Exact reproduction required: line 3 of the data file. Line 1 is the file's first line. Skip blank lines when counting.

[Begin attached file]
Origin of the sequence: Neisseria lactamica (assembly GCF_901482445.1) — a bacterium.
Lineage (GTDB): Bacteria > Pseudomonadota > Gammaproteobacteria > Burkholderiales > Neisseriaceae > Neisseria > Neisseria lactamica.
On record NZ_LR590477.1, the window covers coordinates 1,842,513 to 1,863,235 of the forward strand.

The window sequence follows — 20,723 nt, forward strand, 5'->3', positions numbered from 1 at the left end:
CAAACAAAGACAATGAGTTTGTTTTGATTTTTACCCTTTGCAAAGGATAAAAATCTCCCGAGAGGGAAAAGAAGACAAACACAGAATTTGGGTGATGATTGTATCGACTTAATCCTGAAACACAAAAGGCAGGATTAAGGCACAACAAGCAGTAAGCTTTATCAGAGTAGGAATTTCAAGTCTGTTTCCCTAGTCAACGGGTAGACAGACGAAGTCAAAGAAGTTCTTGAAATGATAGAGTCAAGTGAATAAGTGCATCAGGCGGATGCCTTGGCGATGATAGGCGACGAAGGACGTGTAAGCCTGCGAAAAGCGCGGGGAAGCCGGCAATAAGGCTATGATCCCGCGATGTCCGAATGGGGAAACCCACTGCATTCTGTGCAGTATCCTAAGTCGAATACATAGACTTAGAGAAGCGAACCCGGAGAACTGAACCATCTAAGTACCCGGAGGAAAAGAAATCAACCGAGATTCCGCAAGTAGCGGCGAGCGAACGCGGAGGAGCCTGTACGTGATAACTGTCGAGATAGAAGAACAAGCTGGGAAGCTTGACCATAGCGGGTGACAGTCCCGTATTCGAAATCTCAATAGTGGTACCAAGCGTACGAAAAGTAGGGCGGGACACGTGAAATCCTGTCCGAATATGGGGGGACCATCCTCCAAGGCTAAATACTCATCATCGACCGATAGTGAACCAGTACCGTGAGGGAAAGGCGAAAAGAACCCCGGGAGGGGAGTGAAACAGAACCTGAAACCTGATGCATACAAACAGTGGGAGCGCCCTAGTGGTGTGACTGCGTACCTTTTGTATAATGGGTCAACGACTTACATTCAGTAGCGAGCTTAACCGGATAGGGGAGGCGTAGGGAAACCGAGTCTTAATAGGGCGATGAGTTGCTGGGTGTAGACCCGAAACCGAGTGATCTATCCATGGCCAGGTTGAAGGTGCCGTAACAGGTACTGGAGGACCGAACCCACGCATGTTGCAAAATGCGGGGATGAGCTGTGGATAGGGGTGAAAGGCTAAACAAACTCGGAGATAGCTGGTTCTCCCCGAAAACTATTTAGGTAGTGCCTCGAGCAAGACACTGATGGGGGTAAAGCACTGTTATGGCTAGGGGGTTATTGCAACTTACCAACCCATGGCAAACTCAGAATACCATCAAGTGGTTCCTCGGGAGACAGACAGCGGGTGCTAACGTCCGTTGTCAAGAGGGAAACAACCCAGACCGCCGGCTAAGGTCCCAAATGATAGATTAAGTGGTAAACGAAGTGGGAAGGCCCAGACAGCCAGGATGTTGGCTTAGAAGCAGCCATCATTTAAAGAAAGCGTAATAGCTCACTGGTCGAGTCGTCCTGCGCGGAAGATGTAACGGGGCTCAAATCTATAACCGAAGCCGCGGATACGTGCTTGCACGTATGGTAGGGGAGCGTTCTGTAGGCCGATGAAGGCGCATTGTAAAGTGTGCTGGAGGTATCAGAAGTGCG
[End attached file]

On record NZ_LR590477.1, the window covers coordinates 1,842,513 to 1,863,235 of the forward strand.